Students in Manchester appear to be the most fashion-conscious, followed by London – spending on average £45.70and £42.20 per month respectively on clothes, shoes and accessories. In contrast, Southampton students spend just £17.50.

*Excluding those who do not drink.


One third of students (33%) aren’t budgeting, with 5% of these students not even considering what they’re spending at all.

Budgeting in more detail

28% of students don’t budget at all, but say that they’re not frivolous with their money.

5% don’t consider what they’re spending at all when it comes to managing their money.

Students in Leicester are most careful with their spending, with nearly a third saying they budget carefully (32.41%).

Students in Stirling have the most relaxed attitude to spending with 1 in 10 not considering what they are spending at all (10.53%).

Over half (52%) rate the stress of managing their money at university a 6 or above on a scale of 0 – 10, with 10 being the most stressed.

14% of students said they aren’t supported at all by their university when it comes to managing finances.

If you're looking for tips on how to manage your money while you study, check out our budgeting support for students.

Studying vs. socialising

Students prioritise studying over socialising, spending three times as many hours in lectures, the library or completing coursework, than they do going out with friends.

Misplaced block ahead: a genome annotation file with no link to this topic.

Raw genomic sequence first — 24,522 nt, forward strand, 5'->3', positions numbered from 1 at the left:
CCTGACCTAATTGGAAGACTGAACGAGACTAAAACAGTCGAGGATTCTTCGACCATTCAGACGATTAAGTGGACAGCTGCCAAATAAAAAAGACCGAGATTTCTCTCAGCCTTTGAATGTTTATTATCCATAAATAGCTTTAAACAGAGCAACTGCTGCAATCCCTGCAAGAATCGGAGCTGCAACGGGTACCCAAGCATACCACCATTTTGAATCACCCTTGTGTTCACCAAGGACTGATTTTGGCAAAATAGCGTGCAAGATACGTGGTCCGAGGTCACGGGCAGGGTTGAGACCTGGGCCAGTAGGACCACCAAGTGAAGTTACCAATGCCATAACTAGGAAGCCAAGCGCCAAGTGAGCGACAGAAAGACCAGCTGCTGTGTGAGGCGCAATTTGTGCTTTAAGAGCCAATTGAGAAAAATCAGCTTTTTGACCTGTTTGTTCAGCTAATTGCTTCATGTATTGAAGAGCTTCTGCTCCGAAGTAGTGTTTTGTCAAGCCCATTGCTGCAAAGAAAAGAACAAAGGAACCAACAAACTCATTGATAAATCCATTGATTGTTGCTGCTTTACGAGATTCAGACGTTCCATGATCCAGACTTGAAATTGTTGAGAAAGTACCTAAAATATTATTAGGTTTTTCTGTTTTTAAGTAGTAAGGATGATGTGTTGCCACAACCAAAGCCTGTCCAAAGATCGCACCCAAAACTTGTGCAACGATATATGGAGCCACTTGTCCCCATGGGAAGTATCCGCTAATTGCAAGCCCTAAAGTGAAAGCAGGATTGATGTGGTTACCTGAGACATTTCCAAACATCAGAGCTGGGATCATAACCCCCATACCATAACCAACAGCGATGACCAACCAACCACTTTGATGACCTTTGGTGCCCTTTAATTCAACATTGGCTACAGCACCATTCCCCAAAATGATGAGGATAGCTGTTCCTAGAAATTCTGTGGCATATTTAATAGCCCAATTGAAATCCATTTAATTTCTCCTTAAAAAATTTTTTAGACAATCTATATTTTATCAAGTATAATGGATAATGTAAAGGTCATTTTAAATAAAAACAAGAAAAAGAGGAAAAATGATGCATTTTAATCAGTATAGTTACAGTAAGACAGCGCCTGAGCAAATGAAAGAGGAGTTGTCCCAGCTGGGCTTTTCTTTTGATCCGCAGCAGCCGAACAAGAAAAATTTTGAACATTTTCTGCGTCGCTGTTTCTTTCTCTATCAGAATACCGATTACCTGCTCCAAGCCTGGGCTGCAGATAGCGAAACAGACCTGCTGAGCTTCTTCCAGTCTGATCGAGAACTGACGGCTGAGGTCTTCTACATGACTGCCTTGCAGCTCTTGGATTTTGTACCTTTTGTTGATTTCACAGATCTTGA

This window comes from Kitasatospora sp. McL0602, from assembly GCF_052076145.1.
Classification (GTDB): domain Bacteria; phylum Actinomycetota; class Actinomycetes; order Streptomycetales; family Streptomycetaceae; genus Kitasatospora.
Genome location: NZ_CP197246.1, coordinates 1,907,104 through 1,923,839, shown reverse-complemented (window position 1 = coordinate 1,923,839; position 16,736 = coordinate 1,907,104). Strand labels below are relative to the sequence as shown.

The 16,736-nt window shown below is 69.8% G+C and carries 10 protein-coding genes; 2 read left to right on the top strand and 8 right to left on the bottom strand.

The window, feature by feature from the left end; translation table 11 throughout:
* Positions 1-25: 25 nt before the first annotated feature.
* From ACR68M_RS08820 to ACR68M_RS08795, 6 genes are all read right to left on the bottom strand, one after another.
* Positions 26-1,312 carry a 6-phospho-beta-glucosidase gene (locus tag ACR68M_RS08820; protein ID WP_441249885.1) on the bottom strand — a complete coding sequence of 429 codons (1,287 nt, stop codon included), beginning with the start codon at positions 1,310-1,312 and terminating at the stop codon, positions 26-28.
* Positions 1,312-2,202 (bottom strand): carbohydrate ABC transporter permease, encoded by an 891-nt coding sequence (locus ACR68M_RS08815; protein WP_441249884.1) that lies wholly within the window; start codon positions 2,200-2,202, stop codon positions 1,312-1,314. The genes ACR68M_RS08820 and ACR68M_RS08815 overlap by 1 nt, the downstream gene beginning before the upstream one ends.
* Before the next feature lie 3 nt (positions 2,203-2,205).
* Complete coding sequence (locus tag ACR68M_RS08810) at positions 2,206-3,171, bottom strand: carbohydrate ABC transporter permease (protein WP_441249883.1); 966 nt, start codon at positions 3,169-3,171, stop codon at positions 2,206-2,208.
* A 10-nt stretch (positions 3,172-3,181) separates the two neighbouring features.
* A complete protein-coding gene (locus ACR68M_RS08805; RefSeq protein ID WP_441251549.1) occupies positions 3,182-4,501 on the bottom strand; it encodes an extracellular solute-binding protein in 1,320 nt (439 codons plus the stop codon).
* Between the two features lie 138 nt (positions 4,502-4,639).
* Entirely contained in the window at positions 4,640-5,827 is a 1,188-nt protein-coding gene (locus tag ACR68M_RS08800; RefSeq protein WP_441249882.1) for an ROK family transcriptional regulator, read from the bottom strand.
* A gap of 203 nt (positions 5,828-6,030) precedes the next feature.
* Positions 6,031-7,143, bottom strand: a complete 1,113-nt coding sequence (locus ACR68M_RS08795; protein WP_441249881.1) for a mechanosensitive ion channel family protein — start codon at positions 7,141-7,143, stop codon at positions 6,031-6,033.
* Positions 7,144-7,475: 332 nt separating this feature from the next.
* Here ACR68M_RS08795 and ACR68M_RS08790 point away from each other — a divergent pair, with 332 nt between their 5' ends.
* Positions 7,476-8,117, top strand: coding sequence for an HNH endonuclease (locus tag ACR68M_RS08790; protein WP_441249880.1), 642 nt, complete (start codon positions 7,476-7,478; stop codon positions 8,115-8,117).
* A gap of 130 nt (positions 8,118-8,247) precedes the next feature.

Studying vs. socialising in more detail

The average student spends 90.3 hours a month studying for their degree and 29.7 hours a month on average socialising.

Oxbridge students spend the most time studying out of all UK universities. Students at Oxford spend 134.9 hours and those at Cambridge spend 131.8 hours a month.

Those in Manchester and Stirling study the least, at 62.9 hours and 58.2 hours respectively.

Durham is the most social university, with students spending over 40 hours a month socialising. Students in London socialise the least at only 19.5 hours

78% of students rate the stress of studying for their degree as a 6 or above on a scale of 0 – 10, with 10 being the most stressed.

The survey also found that the longer students spend socialising the more likely they are to enjoy studying for their degree.

Part-time Employment

The average UK student earns less from part-time employment than the money they receive from their family each month.

Employment in more detail

Students work an average of 15.3 hours a month in a part-time job, financial help from the Bank of Mum and Dad (£199.70) is almost double what the average student earns from term-time work (£106.50).

Students in Glasgow make the most money from working part-time hours on average (£192.20 per month). Scotland seems to have one of the biggest groups of working students, making Glasgow (£192.20)Stirling (£182.90) and Dundee (£174.10) in the top three for term-time income. 

Students in Dundee also spend the most time working, across both term-time and in the holidays (25.4 hours). 

If you're looking for top tips when it comes to employment check out our support page, your first job.

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Download the Student Living Index 2018

Are you currently attending university or still deciding where to go? Download the 2018 Student Living Index to find out which students are spending the most on their daily coffee, and which students are socialising the most.